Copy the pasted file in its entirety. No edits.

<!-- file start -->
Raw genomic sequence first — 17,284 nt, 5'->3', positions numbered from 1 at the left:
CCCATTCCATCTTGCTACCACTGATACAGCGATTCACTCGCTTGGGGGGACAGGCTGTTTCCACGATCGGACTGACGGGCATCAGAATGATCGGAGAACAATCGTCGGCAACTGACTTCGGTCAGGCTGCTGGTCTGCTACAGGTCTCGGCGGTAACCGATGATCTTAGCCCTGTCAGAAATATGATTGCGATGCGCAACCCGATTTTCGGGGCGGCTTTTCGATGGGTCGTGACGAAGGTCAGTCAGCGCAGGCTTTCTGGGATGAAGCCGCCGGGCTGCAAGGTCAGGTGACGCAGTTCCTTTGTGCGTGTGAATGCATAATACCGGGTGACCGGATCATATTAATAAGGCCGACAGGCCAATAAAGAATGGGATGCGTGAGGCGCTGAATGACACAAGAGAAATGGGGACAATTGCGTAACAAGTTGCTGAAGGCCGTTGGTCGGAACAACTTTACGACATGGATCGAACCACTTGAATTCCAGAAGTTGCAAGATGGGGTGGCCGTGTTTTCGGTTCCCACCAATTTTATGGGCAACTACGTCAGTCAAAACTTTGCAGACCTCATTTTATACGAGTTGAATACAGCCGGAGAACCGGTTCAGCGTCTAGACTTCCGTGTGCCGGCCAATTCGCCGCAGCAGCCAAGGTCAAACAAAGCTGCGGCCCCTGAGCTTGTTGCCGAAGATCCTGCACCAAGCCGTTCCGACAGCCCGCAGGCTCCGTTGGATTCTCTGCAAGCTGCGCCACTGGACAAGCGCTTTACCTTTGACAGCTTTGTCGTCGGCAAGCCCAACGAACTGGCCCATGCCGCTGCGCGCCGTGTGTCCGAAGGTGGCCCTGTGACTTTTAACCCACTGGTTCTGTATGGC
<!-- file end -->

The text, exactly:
Raw genomic sequence first — 17,284 nt, 5'->3', positions numbered from 1 at the left:
CCCATTCCATCTTGCTACCACTGATACAGCGATTCACTCGCTTGGGGGGACAGGCTGTTTCCACGATCGGACTGACGGGCATCAGAATGATCGGAGAACAATCGTCGGCAACTGACTTCGGTCAGGCTGCTGGTCTGCTACAGGTCTCGGCGGTAACCGATGATCTTAGCCCTGTCAGAAATATGATTGCGATGCGCAACCCGATTTTCGGGGCGGCTTTTCGATGGGTCGTGACGAAGGTCAGTCAGCGCAGGCTTTCTGGGATGAAGCCGCCGGGCTGCAAGGTCAGGTGACGCAGTTCCTTTGTGCGTGTGAATGCATAATACCGGGTGACCGGATCATATTAATAAGGCCGACAGGCCAATAAAGAATGGGATGCGTGAGGCGCTGAATGACACAAGAGAAATGGGGACAATTGCGTAACAAGTTGCTGAAGGCCGTTGGTCGGAACAACTTTACGACATGGATCGAACCACTTGAATTCCAGAAGTTGCAAGATGGGGTGGCCGTGTTTTCGGTTCCCACCAATTTTATGGGCAACTACGTCAGTCAAAACTTTGCAGACCTCATTTTATACGAGTTGAATACAGCCGGAGAACCGGTTCAGCGTCTAGACTTCCGTGTGCCGGCCAATTCGCCGCAGCAGCCAAGGTCAAACAAAGCTGCGGCCCCTGAGCTTGTTGCCGAAGATCCTGCACCAAGCCGTTCCGACAGCCCGCAGGCTCCGTTGGATTCTCTGCAAGCTGCGCCACTGGACAAGCGCTTTACCTTTGACAGCTTTGTCGTCGGCAAGCCCAACGAACTGGCCCATGCCGCTGCGCGCCGTGTGTCCGAAGGTGGCCCTGTGACTTTTAACCCACTGGTTCTGTATGGC